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Jeremy Monteiro: No Black Tie Required

Jeremy Monteiro: No Black Tie Required

Courtesy Russel Wong


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Listening to Ahmad Jamal stating the melodies so succinctly with this beautiful phrasing… you could feel where his breath was... That really did affect my aesthetic in one big way, which is the same way it affected Miles [Davis] and that is in how I deliver a melody.
—Jeremy Monteiro
Jeremy Monteiro has been Singapore's unofficial jazz ambassador since the late 1970s, carving out a pioneering path around the world. The first South East Asian to perform at the Montreux Jazz Festival and the first S.E. Asian to record for the Verve label, Monteiro has made a habit of playing with the very best, from James Moody, Terumasa Hino, Ernie Watts and Jimmy Cobb to Toots Thielemans, Cassandra Wilson and Michael Brecker.

His 'can-do' spirit and tireless work ethic are an inspiration to aspiring young musicians in Singapore, for whom he is a passionate advocate. Not for nothing did Monteiro receive his country's highest award in the arts, the Cultural Medallion, in 2002.

Since playing his first professional gig in 1976, Monteiro has built an impressive discography that runs the gamut from straight-ahead jazz and electro-acoustic jazz fusion to jazzified tributes to The Carpenters, Stevie Wonder, Michel Legrand and Antonio Carlos Jobim. Live at No Black Tie (Jazznote, 2021), Monteiro's forty-fifth album, captures the pianist in the stellar company of Jay Anderson and Lewis Nash. Recorded live in Kuala Lumpur during a 2019 tour of Malaysia and China, it showcases Monteiro's interpretive skills, his compositional flair and, as ever, his outstanding chops.

Monteiro first came across Jay Anderson in the late 1990s, when the pianist combined Terumasa Hino's Asian All-Stars Band with members of the trumpeter's American band for a concert in Kula Lumpur. "It was Michael Carvin on drums, Jay Anderson, myself and Eugene Pao," Monteiro recalls.

Monteiro and Anderson stayed in touch. In 2003, when Monteiro was looking for a rhythm section for a special concert with Toots Thielemans—as part of the Singapore Arts Festival—the pianist called upon Anderson and drummer Adam Nussbaum.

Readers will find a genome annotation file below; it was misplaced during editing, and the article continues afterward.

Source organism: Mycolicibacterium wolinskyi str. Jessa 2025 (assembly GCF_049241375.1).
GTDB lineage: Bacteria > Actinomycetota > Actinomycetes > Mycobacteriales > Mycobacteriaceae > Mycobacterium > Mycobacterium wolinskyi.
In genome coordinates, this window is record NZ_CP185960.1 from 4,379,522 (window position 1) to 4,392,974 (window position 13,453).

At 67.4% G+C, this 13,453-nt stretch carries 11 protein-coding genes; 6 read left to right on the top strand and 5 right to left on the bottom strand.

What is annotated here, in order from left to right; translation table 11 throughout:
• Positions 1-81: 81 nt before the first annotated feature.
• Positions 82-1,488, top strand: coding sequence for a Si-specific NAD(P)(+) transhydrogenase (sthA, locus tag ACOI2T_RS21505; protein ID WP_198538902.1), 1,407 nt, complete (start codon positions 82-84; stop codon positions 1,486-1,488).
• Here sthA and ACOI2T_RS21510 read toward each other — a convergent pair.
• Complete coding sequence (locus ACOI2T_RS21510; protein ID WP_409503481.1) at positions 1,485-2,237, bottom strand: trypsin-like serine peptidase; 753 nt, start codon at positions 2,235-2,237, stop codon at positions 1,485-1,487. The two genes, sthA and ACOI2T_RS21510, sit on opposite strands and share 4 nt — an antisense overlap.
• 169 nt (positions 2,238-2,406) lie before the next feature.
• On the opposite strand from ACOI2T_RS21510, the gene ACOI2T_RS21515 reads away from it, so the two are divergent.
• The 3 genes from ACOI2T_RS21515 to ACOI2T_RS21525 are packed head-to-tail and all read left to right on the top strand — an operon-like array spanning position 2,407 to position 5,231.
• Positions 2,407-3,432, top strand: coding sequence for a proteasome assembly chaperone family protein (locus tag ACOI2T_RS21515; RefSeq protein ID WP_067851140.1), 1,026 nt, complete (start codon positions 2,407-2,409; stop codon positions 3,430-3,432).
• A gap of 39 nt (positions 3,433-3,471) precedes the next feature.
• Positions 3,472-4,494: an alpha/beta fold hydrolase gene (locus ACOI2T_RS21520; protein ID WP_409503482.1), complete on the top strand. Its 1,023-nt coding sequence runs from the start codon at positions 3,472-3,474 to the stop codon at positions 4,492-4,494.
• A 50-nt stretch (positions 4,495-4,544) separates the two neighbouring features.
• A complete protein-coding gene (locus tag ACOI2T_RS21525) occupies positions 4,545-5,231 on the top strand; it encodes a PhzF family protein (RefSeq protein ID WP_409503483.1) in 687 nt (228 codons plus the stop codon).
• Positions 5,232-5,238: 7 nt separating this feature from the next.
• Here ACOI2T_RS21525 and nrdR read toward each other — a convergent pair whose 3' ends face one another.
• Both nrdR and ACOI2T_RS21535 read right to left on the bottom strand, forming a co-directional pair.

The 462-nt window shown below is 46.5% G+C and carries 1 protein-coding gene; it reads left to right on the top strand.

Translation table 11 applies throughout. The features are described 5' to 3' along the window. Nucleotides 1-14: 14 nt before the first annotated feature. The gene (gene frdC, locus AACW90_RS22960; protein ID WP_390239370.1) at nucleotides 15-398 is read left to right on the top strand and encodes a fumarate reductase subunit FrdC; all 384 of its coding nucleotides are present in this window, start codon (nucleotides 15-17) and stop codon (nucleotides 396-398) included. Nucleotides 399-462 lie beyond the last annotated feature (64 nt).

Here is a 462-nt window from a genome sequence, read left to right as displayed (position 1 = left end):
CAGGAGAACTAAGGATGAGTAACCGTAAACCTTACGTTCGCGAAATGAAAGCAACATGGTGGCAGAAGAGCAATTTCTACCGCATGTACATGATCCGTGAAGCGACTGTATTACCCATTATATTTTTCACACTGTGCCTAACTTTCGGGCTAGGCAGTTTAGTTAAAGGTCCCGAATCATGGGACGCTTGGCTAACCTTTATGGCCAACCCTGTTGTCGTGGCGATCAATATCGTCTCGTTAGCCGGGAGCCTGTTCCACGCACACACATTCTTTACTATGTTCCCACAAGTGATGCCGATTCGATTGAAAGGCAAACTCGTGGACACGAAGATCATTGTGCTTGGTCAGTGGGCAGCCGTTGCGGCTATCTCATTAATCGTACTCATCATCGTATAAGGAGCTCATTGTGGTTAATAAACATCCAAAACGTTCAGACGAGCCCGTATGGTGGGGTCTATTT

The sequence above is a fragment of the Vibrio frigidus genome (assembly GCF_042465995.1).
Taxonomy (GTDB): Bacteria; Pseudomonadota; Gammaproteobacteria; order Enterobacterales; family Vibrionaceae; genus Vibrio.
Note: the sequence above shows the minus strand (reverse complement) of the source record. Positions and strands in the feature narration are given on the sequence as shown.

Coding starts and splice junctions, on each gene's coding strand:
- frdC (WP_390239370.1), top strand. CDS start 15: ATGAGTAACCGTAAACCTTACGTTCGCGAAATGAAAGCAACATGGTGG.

"I got to know Jay when we played with Toots Thielemans and Adam Nussbaum. We became very good friends and played on an off over the years," explains Monteiro. Fast forward to 2018 and Monteiro once again called on Anderson—and as well as drummer Lewis Nash—to participate in the Lion City Youth Jazz Festival. The seeds for the trio tour, which would render the live recording Live at No Black Tie, were planted here.

Monteiro relished the experience of playing with two of New York's finest. "Jay is one of those rare musicians who when I play with him he makes me sound better than I actually am," says Monteiro of Anderson. "He plays great solos, but to him what is most important is the sound of the unit. He lifts you and allows the rest of the musicians to sound great. He's a very generous musician that way."

Nash, who Monteiro believes may be the most recorded drummer in jazz history, also brought the best out of Monteiro. "Lewis Nash is so amazing, so clairvoyant actually. After just the first two notes of a phrase he will know exactly where I am going with it. Everything I could think of he has been there and done that. He's so alert."

The recording of Live at No Black Tie took place over the first two nights of the tour in, Kuala Lumpur. It may seem strange not to have left the recording until the end of the tour, but as Monteiro explains there were good reasons for this decision. Firstly, the acoustics of No Black Tie—Malaysia's premiere jazz club since 1998—are excellent. Importantly, Monteiro's long-time sound engineer Sunil Kumar was going to be there, and to clinch it, club owner Eveyln Hill had not long before installed a Fazioli piano, which for some, including Monteiro, is arguably the best piano in the world.

"I didn't want to miss the opportunity to record on a Fazioli and with Sunil there," Monteiro explains. "We had a long rehearsal and then we recorded the best tracks over the two nights."

Playing a gig that you know is being recorded for the purpose of release can bring with it particular challenges. "You know, when you're not recording you have this wild abandon, which is very appealing to the audience, sometimes at the expense of accuracy. But when you are recording you don't want a whole lot of risks that fall flat. It's finding a balance," Monteiro explains.

"But that's why I love this recording, because almost every risk I took I would land on my feet." Monteiro, Anderson and Nash seem to be enjoying themselves. Playing before a full, appreciative house on both nights must have helped. Monteiro jokes that half the audience was family.

"On the first night I had about sixteen relatives in the house because my extended family is in Malaysia. My father was one of thirteen children and he and his brother moved to Singapore. The other eleven and their wives, children and grandchildren are in Malaysia, so when I go to Malaysia it really is like going home, you know."

Live at No Black Tie is a good portrait of some of Monteiro's primary influences, with fine interpretations of tunes by Dave Brubeck, Duke Ellington and Herbie Hancock mixed among his original compositions.

"I spent a lot of time listening to Duke Ellington the pianist, Erroll Garner as well," acknowledges Monteiro.

Though Garner died just as Monteiro was starting out on his path as a professional musician, the Singaporean pianist once enjoyed a special insight into Garner's musical world. "I had the opportunity once to record at the famous Nola recording studio in New York with the engineer Jim Czak. Erroll Garner, when he died, had left his grand piano at the Nola recording studios," Monteiro relates.